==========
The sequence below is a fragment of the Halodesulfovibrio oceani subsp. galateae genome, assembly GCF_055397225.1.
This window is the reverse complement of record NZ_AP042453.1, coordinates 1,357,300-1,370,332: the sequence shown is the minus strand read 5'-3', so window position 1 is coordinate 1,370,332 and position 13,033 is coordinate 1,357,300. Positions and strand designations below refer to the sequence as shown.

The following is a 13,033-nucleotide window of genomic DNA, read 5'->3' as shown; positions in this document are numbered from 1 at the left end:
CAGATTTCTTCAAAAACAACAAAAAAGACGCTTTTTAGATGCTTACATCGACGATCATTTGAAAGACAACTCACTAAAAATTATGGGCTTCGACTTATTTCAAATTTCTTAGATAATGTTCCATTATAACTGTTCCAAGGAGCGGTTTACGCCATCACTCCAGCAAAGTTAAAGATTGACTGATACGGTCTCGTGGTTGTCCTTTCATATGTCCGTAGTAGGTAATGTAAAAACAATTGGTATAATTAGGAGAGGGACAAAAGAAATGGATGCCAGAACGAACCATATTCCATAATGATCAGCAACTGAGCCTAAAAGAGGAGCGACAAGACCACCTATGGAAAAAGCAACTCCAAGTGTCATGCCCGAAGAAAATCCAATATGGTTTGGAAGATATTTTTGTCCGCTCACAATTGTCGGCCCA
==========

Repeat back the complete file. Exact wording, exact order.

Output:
The sequence below is a fragment of the Halodesulfovibrio oceani subsp. galateae genome, assembly GCF_055397225.1.
This window is the reverse complement of record NZ_AP042453.1, coordinates 1,357,300-1,370,332: the sequence shown is the minus strand read 5'-3', so window position 1 is coordinate 1,370,332 and position 13,033 is coordinate 1,357,300. Positions and strand designations below refer to the sequence as shown.

The following is a 13,033-nucleotide window of genomic DNA, read 5'->3' as shown; positions in this document are numbered from 1 at the left end:
CAGATTTCTTCAAAAACAACAAAAAAGACGCTTTTTAGATGCTTACATCGACGATCATTTGAAAGACAACTCACTAAAAATTATGGGCTTCGACTTATTTCAAATTTCTTAGATAATGTTCCATTATAACTGTTCCAAGGAGCGGTTTACGCCATCACTCCAGCAAAGTTAAAGATTGACTGATACGGTCTCGTGGTTGTCCTTTCATATGTCCGTAGTAGGTAATGTAAAAACAATTGGTATAATTAGGAGAGGGACAAAAGAAATGGATGCCAGAACGAACCATATTCCATAATGATCAGCAACTGAGCCTAAAAGAGGAGCGACAAGACCACCTATGGAAAAAGCAACTCCAAGTGTCATGCCCGAAGAAAATCCAATATGGTTTGGAAGATATTTTTGTCCGCTCACAATTGTCGGCCCA